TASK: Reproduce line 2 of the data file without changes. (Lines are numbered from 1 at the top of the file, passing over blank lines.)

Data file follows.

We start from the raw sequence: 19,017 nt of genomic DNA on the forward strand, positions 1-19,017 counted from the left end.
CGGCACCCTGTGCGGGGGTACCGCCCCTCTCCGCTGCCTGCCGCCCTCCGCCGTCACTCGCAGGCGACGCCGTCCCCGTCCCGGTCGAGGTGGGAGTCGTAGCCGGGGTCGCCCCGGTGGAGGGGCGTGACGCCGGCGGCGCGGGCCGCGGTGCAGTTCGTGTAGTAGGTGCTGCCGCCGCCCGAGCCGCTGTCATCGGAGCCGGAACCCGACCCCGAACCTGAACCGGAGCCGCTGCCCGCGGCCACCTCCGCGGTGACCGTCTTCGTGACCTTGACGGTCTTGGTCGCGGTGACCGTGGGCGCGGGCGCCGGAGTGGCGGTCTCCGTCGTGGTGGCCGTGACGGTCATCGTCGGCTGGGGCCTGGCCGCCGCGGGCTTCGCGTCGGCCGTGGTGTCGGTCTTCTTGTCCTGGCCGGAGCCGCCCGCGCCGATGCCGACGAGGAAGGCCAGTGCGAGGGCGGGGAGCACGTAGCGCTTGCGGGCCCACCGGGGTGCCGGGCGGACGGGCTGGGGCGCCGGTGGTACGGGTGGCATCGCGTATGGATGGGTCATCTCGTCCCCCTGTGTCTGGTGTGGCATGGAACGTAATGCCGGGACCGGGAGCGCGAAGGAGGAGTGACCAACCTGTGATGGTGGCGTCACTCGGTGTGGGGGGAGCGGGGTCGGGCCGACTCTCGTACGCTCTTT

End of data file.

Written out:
CGGCACCCTGTGCGGGGGTACCGCCCCTCTCCGCTGCCTGCCGCCCTCCGCCGTCACTCGCAGGCGACGCCGTCCCCGTCCCGGTCGAGGTGGGAGTCGTAGCCGGGGTCGCCCCGGTGGAGGGGCGTGACGCCGGCGGCGCGGGCCGCGGTGCAGTTCGTGTAGTAGGTGCTGCCGCCGCCCGAGCCGCTGTCATCGGAGCCGGAACCCGACCCCGAACCTGAACCGGAGCCGCTGCCCGCGGCCACCTCCGCGGTGACCGTCTTCGTGACCTTGACGGTCTTGGTCGCGGTGACCGTGGGCGCGGGCGCCGGAGTGGCGGTCTCCGTCGTGGTGGCCGTGACGGTCATCGTCGGCTGGGGCCTGGCCGCCGCGGGCTTCGCGTCGGCCGTGGTGTCGGTCTTCTTGTCCTGGCCGGAGCCGCCCGCGCCGATGCCGACGAGGAAGGCCAGTGCGAGGGCGGGGAGCACGTAGCGCTTGCGGGCCCACCGGGGTGCCGGGCGGACGGGCTGGGGCGCCGGTGGTACGGGTGGCATCGCGTATGGATGGGTCATCTCGTCCCCCTGTGTCTGGTGTGGCATGGAACGTAATGCCGGGACCGGGAGCGCGAAGGAGGAGTGACCAACCTGTGATGGTGGCGTCACTCGGTGTGGGGGGAGCGGGGTCGGGCCGACTCTCGTACGCTCTTT